The U.S. Court of Appeals for the Sixth Circuit recognizes Michigan's right of publicity as a property right as opposed to a dignitary right, which means that the right survives the death of the person. Herman Miller, Inc. v. Palazzetti Imps. & Exps., Inc., 270 F.3d 298, 325 (6th Cir. 2001). In Herman Miller, furniture manufacturer Herman Miller partnered with famous design Charles Eames to create a line of distinctive chairs. After Eames died, the Eames estate contractually assigned Eames's right of publicity to Miller. A rival furniture company, Palazzetti, tried to use the Eames name to sell its own version of the chair, claiming that Eames's right of publicity vanished on his death. The court disagreed, and held that the right of publicity still existed even after the designer himself died.
The decision in Herman Miller cites cases from other jurisdictions noting that the right of publicity is assignable to others. The case does not specify how long the right of publicity extends after death, nor does it appear that subsequent cases in Michigan have addressed this question. One can waive the right of publicity by signing a release. Hauf v. Life Extension Found., 454 Fed. Appx. 425, 431 (6th Cir. 2011).
First Amendment Defenses
First Amendment defenses have been historically recognized in Michigan as a limitation on a plaintiff's ability to bring a claim for appropriation or right of publicity. In Pallas v. Crowley, Milner & Co., 33 N.W.2d 911 (Mich. 1948), an early case that does not specifically discuss rights of publicity, the Supreme Court of Michigan held that a model had a cause of action against an advertiser for using her photograph without permission. Significantly, the Pallas opinion noted that the publication was for advertising and not news reporting, suggesting that the latter would not infringe on a right of publicity.
More recent state appellate cases suggest that a broad array of publications is thus protected from appropriation claims. In Battaglieri, a union leader claimed that a think tank had appropriated his identity by using his name and quote in its fundraising letters. The Court of Appeals of Michigan held that the fundraising letters were protected by the First Amendment because they contained information about public policy, the leader's name was only mentioned in the context of such policy, and the quote itself was made at a press conference. In Bowens v. Aftermath Entm't, No. 250984, 2005 WL 900603 (Mich. App. 2005), a group of city officials sued a group of musicians for publishing footage of a meeting between the two parties, claiming appropriation. The footage, depicting a dispute about the content of a particular live performance, was released as an extra on a popular DVD anthologizing the tour. The Court of Appeals of Michigan held that because the dispute was reported in the media, and because the plaintiffs in their capacity as public officials had a "real relationship" to the dispute, the musicians were protected by the First Amendment. The defendant's commercial interest in the sales of DVD did not prevent them from asserting their rights under the First Amendment. In each case, the opinion is careful to tie the plaintiff's identity to the matter of public interest.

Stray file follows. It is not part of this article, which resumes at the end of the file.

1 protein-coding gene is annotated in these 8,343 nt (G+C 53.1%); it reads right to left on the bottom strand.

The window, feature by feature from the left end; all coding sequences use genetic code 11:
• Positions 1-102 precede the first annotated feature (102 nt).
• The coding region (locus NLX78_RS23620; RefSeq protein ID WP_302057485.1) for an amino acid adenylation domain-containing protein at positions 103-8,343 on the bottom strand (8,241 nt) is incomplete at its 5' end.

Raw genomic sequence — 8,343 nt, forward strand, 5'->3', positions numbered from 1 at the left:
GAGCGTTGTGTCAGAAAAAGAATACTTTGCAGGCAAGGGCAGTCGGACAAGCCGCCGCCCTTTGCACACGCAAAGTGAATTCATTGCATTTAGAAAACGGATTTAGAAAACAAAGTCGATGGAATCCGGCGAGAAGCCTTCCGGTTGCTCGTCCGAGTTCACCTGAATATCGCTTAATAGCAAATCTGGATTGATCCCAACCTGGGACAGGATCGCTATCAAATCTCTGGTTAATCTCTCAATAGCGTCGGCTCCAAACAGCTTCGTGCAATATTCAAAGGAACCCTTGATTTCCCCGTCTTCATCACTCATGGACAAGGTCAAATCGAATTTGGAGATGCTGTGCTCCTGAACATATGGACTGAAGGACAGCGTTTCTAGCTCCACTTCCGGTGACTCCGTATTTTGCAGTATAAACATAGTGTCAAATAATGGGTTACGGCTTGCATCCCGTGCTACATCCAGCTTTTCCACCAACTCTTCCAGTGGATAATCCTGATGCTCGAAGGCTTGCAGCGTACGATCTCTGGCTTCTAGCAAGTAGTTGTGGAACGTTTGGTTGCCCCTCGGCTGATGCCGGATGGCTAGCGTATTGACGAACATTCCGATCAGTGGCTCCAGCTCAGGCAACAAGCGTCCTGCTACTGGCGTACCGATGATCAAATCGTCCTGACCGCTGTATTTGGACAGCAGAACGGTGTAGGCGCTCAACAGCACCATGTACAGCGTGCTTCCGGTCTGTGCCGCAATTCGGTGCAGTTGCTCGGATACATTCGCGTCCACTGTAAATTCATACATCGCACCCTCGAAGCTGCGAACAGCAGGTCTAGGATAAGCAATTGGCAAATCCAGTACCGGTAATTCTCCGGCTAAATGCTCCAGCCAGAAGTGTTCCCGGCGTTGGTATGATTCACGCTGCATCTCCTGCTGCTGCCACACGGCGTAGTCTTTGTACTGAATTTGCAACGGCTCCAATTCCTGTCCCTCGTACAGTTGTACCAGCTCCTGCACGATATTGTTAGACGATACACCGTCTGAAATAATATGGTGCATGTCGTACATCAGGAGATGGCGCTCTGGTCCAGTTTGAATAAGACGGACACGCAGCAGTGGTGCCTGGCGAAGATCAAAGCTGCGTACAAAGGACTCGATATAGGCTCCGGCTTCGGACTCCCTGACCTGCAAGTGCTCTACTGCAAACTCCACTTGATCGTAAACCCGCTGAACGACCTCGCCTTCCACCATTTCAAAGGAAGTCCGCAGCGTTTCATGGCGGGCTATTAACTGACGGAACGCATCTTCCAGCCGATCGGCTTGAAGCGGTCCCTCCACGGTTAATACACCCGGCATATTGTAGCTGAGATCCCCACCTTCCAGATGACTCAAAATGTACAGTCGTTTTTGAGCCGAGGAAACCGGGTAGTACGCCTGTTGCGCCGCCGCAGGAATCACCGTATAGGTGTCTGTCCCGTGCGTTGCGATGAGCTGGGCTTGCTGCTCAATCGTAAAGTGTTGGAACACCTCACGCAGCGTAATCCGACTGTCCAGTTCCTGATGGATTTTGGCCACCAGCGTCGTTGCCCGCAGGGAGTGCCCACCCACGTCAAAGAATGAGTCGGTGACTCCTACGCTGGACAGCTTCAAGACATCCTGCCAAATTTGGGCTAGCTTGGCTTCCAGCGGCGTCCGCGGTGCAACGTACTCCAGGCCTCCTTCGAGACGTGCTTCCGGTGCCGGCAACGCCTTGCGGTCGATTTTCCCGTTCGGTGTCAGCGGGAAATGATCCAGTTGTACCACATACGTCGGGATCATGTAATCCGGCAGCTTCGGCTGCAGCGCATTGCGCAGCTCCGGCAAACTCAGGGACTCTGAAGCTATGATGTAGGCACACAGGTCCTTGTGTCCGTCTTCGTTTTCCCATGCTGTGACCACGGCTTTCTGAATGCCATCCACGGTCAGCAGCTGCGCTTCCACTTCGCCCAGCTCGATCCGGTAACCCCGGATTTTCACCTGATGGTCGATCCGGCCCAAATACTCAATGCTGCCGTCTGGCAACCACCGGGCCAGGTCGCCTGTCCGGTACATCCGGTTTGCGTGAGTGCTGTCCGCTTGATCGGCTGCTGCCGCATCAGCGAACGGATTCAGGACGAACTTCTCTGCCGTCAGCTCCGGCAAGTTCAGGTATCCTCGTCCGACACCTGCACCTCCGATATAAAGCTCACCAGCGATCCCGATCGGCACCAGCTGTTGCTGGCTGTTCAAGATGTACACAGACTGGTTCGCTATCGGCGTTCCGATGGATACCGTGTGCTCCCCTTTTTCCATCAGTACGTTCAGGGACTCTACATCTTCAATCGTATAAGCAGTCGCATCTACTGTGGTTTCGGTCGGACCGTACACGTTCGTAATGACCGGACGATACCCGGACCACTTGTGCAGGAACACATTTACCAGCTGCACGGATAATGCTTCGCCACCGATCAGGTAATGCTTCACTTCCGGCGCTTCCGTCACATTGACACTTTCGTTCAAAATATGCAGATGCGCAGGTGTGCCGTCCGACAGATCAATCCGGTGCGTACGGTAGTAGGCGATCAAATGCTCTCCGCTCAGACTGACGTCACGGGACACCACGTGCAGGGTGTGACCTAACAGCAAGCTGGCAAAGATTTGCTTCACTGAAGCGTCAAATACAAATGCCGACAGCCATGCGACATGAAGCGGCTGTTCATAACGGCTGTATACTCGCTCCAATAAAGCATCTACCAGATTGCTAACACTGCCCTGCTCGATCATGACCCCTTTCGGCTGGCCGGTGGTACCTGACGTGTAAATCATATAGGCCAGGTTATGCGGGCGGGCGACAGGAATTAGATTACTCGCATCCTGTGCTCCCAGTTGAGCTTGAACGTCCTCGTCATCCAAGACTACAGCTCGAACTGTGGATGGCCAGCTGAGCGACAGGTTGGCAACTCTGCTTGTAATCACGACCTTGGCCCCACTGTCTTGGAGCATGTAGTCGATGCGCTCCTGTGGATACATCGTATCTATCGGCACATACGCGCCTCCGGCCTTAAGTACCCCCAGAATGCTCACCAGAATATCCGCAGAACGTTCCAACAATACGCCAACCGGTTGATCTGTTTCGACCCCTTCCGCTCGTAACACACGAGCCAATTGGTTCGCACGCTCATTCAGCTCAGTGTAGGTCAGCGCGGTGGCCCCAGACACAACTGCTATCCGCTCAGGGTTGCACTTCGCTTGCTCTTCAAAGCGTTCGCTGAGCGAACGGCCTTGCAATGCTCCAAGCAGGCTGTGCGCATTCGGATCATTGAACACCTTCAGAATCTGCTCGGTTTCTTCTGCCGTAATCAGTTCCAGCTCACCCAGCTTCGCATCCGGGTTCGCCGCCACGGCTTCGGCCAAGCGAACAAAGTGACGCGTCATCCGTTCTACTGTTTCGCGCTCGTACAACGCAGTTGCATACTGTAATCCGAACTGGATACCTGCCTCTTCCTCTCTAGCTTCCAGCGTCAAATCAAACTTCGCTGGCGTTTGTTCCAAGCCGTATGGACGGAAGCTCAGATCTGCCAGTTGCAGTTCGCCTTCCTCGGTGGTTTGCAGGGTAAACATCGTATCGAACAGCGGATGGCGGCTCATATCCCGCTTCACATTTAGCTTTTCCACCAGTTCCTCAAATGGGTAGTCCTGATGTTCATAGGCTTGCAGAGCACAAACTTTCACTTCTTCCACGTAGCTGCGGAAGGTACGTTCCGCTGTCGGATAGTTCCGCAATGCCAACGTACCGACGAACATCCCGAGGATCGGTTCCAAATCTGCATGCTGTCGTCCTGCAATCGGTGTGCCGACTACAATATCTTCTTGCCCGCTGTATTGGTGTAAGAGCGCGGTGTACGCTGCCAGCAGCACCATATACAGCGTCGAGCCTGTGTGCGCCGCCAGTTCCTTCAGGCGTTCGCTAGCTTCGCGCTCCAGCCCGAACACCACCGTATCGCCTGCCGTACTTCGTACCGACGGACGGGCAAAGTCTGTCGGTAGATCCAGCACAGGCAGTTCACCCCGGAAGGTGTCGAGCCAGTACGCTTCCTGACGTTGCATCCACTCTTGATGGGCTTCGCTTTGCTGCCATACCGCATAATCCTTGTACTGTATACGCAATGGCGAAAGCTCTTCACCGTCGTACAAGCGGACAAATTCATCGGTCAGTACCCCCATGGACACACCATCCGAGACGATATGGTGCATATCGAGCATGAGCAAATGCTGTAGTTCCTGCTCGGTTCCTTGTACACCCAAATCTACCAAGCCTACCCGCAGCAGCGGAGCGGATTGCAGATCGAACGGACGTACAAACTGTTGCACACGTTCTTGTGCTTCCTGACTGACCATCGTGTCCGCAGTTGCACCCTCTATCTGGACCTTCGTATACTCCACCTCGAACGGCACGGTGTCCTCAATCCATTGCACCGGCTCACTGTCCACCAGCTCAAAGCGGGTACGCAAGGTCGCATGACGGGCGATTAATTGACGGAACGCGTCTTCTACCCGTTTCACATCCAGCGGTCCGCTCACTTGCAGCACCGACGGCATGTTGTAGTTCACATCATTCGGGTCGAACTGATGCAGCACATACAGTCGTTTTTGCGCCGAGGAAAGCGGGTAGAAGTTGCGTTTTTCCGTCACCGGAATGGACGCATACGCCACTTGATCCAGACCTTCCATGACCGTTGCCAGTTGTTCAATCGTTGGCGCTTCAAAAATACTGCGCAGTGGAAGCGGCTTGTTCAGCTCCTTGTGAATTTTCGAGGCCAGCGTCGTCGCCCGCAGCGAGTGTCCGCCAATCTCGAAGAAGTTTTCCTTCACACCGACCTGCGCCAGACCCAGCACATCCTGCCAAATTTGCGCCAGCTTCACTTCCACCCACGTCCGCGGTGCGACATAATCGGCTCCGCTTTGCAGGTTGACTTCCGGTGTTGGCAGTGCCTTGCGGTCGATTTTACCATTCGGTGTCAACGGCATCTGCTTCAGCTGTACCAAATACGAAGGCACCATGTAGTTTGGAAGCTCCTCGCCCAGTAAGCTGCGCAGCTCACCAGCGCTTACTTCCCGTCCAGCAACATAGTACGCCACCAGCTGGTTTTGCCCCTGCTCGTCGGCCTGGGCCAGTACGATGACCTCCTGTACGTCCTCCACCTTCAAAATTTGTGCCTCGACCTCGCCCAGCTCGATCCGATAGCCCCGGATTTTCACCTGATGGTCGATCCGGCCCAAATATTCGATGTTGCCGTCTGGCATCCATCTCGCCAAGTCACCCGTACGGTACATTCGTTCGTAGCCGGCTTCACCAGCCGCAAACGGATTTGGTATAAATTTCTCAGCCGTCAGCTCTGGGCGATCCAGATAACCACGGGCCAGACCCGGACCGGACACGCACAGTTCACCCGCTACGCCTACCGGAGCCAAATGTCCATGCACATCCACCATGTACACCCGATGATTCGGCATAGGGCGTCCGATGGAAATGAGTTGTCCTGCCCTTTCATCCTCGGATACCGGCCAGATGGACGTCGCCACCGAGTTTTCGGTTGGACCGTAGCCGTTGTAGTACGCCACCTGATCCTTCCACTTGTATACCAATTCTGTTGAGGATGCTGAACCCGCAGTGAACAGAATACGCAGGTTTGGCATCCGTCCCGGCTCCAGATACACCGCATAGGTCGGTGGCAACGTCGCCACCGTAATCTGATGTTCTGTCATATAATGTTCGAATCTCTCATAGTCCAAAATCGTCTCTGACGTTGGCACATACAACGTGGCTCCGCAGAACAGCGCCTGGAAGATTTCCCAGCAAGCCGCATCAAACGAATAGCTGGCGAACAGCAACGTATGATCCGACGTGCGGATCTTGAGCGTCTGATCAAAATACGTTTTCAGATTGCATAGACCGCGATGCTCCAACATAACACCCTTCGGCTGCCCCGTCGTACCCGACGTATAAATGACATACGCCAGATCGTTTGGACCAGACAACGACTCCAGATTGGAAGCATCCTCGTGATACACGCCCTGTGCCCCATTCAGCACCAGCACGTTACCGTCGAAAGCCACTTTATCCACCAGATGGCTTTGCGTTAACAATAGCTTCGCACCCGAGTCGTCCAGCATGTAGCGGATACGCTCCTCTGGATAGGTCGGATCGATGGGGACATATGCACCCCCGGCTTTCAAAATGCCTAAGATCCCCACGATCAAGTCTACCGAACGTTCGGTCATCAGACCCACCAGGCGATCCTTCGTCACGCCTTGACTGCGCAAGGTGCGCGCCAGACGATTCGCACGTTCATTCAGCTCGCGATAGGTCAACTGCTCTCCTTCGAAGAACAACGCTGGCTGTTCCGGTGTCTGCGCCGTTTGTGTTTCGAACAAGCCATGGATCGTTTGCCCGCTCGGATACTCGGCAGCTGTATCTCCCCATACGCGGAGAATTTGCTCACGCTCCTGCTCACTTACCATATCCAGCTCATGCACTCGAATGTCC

The U.S. Court of Appeals for the Sixth Circuit similarly recognizes a First Amendment defense to right of publicity claims. In Ruffin-Steinback v. dePasse, 267 F.3d 457 (6th Cir. 2001), individuals depicted in a mini-series about the band The Temptations claimed that NBC had infringed on their right of publicity. The court held that "that the use of plaintiffs' fictionalized likenesses in a work protected by the First Amendment and the advertizing incidental to such uses" would be protected from claims for right of publicity.
However, such defenses are not always successful. In Parks the court explained that "we must conduct another balancing of interests -- Parks' property right in her own name versus the freedom of artistic expression." Ultimately the court held that the song title "Rosa Parks" did not necessarily merit First Amendment protection, as a jury could find that it was too far removed from the content of the song.
Damages for right of publicity action can go up to a defendant's profits from the use of the name, plus costs. The court can also enjoin the defendant from further use of the name. Carson v. Here's Johnny Portable Toilets, Inc., 810 F.2d 104, 105 (6th Cir. 1987). However, if the plaintiff does not present evidence of financial harm, they may not be able to recover damages, even if they can enjoin the defendant from future use of their identity. Andretti v. Borla Performance Indus., 426 F.3d 824, 831 (6th Cir. 2005).
A plaintiff cannot receive punitive damages in Michigan unless authorized by statute. Gilbert v. DaimlerChrysler Corp., 470 Mich. 749, 765 (2004). As there is no Michigan statute addressing a right of publicity or appropriation, punitive damages are not available for such claims.
Statute of limitations
Although no Michigan court has addressed the issue given the unsettled nature of the right of publicity in Michigan, it is likely that a right of publicity claim in Michigan would be subject to Michigan's general three-year statute of limitations for personal injury actions. Mich. Comp. Laws 600.5805(10).